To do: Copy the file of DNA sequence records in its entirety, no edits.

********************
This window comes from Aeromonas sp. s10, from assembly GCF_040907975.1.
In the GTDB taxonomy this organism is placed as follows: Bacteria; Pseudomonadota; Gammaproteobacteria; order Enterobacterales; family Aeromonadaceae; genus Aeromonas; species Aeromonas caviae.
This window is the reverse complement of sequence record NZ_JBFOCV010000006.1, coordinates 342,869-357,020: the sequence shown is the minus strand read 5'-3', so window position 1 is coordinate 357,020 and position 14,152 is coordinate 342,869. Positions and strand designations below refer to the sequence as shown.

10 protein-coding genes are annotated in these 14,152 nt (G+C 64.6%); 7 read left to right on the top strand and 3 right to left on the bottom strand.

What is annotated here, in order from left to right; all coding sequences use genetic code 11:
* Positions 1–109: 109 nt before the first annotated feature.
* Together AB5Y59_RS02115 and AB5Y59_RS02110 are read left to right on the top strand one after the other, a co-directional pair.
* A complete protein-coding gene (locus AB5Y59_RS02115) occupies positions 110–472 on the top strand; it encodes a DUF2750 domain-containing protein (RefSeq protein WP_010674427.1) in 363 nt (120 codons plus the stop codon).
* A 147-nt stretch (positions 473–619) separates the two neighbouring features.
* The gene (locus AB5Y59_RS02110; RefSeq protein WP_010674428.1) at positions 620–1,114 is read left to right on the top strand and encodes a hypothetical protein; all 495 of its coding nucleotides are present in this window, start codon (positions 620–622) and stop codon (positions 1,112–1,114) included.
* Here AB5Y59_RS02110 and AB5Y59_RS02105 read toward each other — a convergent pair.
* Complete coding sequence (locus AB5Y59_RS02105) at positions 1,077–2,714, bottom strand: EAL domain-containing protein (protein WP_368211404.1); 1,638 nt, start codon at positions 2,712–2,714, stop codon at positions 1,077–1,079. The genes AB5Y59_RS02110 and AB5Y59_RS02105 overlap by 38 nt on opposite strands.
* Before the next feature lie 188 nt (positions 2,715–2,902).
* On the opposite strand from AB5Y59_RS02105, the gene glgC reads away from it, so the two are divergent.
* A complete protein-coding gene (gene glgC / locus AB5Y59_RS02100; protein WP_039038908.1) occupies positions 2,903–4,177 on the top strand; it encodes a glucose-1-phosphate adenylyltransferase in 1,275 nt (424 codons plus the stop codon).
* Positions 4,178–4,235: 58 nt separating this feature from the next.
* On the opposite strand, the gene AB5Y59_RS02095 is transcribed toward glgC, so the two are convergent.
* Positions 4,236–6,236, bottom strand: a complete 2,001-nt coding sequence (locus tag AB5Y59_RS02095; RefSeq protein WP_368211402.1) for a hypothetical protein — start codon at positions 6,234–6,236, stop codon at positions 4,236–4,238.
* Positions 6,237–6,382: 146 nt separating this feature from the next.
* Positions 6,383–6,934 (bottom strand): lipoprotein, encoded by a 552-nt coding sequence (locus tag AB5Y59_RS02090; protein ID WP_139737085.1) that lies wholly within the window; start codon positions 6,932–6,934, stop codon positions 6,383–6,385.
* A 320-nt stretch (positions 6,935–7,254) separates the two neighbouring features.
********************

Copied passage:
This window comes from Aeromonas sp. s10, from assembly GCF_040907975.1.
In the GTDB taxonomy this organism is placed as follows: Bacteria; Pseudomonadota; Gammaproteobacteria; order Enterobacterales; family Aeromonadaceae; genus Aeromonas; species Aeromonas caviae.
This window is the reverse complement of sequence record NZ_JBFOCV010000006.1, coordinates 342,869-357,020: the sequence shown is the minus strand read 5'-3', so window position 1 is coordinate 357,020 and position 14,152 is coordinate 342,869. Positions and strand designations below refer to the sequence as shown.

10 protein-coding genes are annotated in these 14,152 nt (G+C 64.6%); 7 read left to right on the top strand and 3 right to left on the bottom strand.

What is annotated here, in order from left to right; all coding sequences use genetic code 11:
* Positions 1–109: 109 nt before the first annotated feature.
* Together AB5Y59_RS02115 and AB5Y59_RS02110 are read left to right on the top strand one after the other, a co-directional pair.
* A complete protein-coding gene (locus AB5Y59_RS02115) occupies positions 110–472 on the top strand; it encodes a DUF2750 domain-containing protein (RefSeq protein WP_010674427.1) in 363 nt (120 codons plus the stop codon).
* A 147-nt stretch (positions 473–619) separates the two neighbouring features.
* The gene (locus AB5Y59_RS02110; RefSeq protein WP_010674428.1) at positions 620–1,114 is read left to right on the top strand and encodes a hypothetical protein; all 495 of its coding nucleotides are present in this window, start codon (positions 620–622) and stop codon (positions 1,112–1,114) included.
* Here AB5Y59_RS02110 and AB5Y59_RS02105 read toward each other — a convergent pair.
* Complete coding sequence (locus AB5Y59_RS02105) at positions 1,077–2,714, bottom strand: EAL domain-containing protein (protein WP_368211404.1); 1,638 nt, start codon at positions 2,712–2,714, stop codon at positions 1,077–1,079. The genes AB5Y59_RS02110 and AB5Y59_RS02105 overlap by 38 nt on opposite strands.
* Before the next feature lie 188 nt (positions 2,715–2,902).
* On the opposite strand from AB5Y59_RS02105, the gene glgC reads away from it, so the two are divergent.
* A complete protein-coding gene (gene glgC / locus AB5Y59_RS02100; protein WP_039038908.1) occupies positions 2,903–4,177 on the top strand; it encodes a glucose-1-phosphate adenylyltransferase in 1,275 nt (424 codons plus the stop codon).
* Positions 4,178–4,235: 58 nt separating this feature from the next.
* On the opposite strand, the gene AB5Y59_RS02095 is transcribed toward glgC, so the two are convergent.
* Positions 4,236–6,236, bottom strand: a complete 2,001-nt coding sequence (locus tag AB5Y59_RS02095; RefSeq protein WP_368211402.1) for a hypothetical protein — start codon at positions 6,234–6,236, stop codon at positions 4,236–4,238.
* Positions 6,237–6,382: 146 nt separating this feature from the next.
* Positions 6,383–6,934 (bottom strand): lipoprotein, encoded by a 552-nt coding sequence (locus tag AB5Y59_RS02090; protein ID WP_139737085.1) that lies wholly within the window; start codon positions 6,932–6,934, stop codon positions 6,383–6,385.
* A 320-nt stretch (positions 6,935–7,254) separates the two neighbouring features.